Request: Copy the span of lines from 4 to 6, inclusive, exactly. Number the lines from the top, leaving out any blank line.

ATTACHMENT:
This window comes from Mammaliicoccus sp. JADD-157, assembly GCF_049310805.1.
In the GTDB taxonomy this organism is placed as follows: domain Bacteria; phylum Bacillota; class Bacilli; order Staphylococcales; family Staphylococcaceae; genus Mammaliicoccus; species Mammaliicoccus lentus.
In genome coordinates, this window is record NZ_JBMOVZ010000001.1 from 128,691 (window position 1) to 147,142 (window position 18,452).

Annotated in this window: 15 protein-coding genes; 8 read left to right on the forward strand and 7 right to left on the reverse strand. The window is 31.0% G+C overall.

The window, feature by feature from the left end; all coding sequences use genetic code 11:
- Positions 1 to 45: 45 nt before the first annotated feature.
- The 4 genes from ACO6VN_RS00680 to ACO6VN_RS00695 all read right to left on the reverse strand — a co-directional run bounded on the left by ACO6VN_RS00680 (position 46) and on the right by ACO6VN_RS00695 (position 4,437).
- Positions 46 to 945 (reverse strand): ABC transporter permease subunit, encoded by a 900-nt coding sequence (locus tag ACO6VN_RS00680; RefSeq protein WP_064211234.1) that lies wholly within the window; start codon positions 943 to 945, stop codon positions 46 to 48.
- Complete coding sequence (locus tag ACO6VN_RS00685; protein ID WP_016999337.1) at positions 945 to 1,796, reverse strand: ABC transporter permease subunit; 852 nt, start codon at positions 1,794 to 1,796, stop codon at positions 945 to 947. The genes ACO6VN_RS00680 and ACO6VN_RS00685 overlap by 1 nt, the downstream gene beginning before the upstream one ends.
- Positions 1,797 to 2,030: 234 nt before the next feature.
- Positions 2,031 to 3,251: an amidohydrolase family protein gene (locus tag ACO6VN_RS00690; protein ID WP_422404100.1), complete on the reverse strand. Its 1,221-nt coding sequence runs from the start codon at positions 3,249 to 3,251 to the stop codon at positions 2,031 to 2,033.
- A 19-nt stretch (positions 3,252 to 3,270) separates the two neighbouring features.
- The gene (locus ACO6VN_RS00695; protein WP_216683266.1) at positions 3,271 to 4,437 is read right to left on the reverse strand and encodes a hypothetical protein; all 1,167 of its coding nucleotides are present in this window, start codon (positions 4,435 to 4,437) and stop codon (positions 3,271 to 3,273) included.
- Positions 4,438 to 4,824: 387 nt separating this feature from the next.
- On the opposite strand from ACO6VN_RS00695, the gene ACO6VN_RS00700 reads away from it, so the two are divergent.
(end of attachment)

Annotated in this window: 15 protein-coding genes; 8 read left to right on the forward strand and 7 right to left on the reverse strand. The window is 31.0% G+C overall.

The window, feature by feature from the left end; all coding sequences use genetic code 11:
- Positions 1 to 45: 45 nt before the first annotated feature.